How Wine Is Keeping Me Connected to the Philly I Love

“Wine, like it has since its conception, brings us together. Right now, it’s mediated by a screen. Gewurztraminer via FaceTime.”

Photo by Quinn Kelley

When I received the email March 16th that the restaurant where I work would be closing for the foreseeable future, I was despondent. I’m a server at Pizzeria Beddia, and though restaurant closures in the city were starting to trickle in, the impact of coronavirus had not yet felt personal. My friends and coworkers — synonymous to me at this job — gathered at the restaurant later that day to pick up our final tips and take home totes full of bread and tomato pie. Our next stop was Fishtown Social, which was selling off its wine inventory.

We all picked up a few bottles for home, as well as the cheapest bottle of sparkling they had. We shared a farewell toast out of plastic cups in Palmer Park and didn’t hug goodbye.


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As coronavirus wreaks a devastating global toll, wine has never been more superfluous. It’s also what’s connecting me to my friends, my place of work and a world outside of my studio apartment.

Before Pizzeria Beddia opened just over a year ago, the opening staff spent two weeks receiving a crash course in food, restaurant culture and natural wine. At that point, I had worked in the restaurant industry for less than a year, thought I was allergic to red wine (I wasn’t) and knew little beyond dry versus sweet. Part of the appeal of this new job was the opportunity to be immersed in wine, something I had an interest in but didn’t really know how to pursue.

The details of a day spent tasting 18 wines and accidentally skipping lunch are hazy, but my fascination with this new world of low-intervention, limited-production, mind-blowing bottles was not. I knew nothing, but I was hooked.

We’ve spent the past year rotating through a selection of compelling wines at the restaurant, and tasting almost all of them as a staff along the way. At wine class with our general manager, we would taste and smell examples of embraced flaws (like volatile acidity), and not-so-embraced ones (like extreme mousiness). We learned to love the volcanic minerality of a Mt. Eta nerello mascalese and the barnyard funk of a grolleau — but the more expertise we gained, the less we knew, revealing an exciting, overwhelming well of untapped knowledge.

A shared night off with coworkers often means opening a few fun bottles at one of our homes. Access to a car looks like a field trip to New Jersey to check out a bottle shop or two outside of the city limits. Wine, like it has since its conception, brings us together. Right now, it’s mediated by a screen. Gewurztraminer via FaceTime.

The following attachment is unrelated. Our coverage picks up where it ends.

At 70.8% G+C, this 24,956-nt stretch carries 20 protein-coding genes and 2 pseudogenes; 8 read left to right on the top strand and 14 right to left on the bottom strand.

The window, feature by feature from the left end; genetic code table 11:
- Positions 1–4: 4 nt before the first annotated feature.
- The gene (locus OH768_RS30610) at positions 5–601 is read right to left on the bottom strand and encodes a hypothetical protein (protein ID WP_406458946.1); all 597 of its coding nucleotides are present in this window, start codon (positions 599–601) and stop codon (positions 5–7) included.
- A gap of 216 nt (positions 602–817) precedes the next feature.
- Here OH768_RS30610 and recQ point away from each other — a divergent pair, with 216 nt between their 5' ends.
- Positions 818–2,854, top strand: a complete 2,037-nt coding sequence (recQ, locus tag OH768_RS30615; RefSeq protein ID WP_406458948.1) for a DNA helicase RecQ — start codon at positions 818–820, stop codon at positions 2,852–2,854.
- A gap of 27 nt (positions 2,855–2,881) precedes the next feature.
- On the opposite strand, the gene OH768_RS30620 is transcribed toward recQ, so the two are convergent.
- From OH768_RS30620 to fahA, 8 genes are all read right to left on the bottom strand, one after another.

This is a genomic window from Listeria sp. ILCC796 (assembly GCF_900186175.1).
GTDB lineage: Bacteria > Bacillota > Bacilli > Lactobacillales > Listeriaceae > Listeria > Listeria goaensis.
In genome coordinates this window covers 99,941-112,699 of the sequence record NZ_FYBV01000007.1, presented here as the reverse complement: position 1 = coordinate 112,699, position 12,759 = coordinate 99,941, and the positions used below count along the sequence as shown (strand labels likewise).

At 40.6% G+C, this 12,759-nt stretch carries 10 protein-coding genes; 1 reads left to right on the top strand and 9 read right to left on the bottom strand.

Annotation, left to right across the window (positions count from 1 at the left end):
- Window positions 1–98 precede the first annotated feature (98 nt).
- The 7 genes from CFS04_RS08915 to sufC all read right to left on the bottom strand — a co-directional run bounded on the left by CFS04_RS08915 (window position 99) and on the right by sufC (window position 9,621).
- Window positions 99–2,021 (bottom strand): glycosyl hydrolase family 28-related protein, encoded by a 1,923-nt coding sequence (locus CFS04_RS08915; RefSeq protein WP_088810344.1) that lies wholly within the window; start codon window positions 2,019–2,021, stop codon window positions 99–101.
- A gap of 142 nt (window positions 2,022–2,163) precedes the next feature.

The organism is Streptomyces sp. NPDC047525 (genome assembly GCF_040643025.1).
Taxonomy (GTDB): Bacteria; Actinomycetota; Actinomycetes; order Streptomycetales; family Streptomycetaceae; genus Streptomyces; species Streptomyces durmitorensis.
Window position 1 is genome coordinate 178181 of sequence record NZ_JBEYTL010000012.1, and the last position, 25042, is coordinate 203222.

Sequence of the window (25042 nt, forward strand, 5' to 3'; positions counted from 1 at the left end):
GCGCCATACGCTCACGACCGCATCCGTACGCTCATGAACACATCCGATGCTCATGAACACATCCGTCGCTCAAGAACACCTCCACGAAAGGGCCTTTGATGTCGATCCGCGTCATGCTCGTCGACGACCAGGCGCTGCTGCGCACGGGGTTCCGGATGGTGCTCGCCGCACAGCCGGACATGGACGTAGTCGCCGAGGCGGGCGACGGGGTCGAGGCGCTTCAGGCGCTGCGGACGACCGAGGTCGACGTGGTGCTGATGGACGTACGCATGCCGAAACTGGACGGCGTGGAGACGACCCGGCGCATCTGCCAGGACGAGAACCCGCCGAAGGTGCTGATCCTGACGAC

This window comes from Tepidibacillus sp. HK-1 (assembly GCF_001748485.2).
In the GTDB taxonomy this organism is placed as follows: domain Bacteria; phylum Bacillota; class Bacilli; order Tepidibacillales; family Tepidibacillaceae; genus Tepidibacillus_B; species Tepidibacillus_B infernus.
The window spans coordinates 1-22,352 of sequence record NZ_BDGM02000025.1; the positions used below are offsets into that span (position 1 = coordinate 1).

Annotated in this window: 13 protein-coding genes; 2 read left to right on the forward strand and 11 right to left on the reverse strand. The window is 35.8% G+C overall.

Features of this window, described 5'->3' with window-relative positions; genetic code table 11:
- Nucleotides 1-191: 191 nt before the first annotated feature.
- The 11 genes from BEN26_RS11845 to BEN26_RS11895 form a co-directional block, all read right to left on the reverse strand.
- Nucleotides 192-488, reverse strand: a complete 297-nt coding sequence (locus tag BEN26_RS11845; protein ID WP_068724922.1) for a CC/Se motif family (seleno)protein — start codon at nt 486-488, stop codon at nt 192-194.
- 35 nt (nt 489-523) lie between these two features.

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Wine is nonessential, and probably the last thing I should spend money on right now. But as I wait to receive unemployment benefits and restaurants across the country are stuck in will-they-or-won’t-they-reopen limbo, my grasp on money and time are more tenuous than ever. Twenty dollars for a bottle of Brianne Day’s 2019 orange wine goes far in feeling connected to my friends, the job I love, and a world outside of my walls. If only for those few glasses, I feel a return to normalcy.

Though my disposable income is limited, it feels more important than ever to support our favorite producers and small businesses when we can. Natural wine is a producer-driven movement, buoyed by independent bottle shops that help make up the fabric of the cities we love to live in.

And though wine is absolutely a luxury, it’s something that brings me immense joy in my everyday life. While my days have temporarily been stripped of most other signs of routine, I value those consistent pleasures more than ever before.

As we focus our priorities and our pantries down to the essentials under quarantine, it reminds me what nonessentials like wine bring to our lives. To enjoy wine is not to be productive. To enjoy a bottle of wine is to pause, to commune, to share a fleeting experience. In five glasses, it expresses something about the place it’s from, the way it’s grown, the people who make it.  It provides the opportunity to slow down and derive pleasure under an economic system that often denies us both.


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Those of us in good health and with a safe home are the luckiest bystanders of this pandemic. Though my friends and I are out of work, it is impossible not to feel a swell of gratitude. It’s an immense privilege to be able to drink a glass of wine and feel grateful for that ability, while healthcare workers tirelessly care for people infected and don’t have that time or luxury.

How we can help, of course, is to stay inside, contain this virus, and put our time, money and resources into the people and places we hope to see on the other side. I’m waiting impatiently to return to the friends and restaurant guests who made me love my job. Until then, I’m enjoying a Georges Descombes gamay, a Christoph Hoch gruner veltliner and a volatile pet-nat rose from Olivier Lemasson, wines I know and love from work.

I’m saving a bottle of Las Jaras Sweet Berry Wine, a Secret Santa gift I received in our holiday exchange, for a hard night. I already know it would be better enjoyed with friends.

Quinn Kelley is a writer and server at Pizzeria Beddia.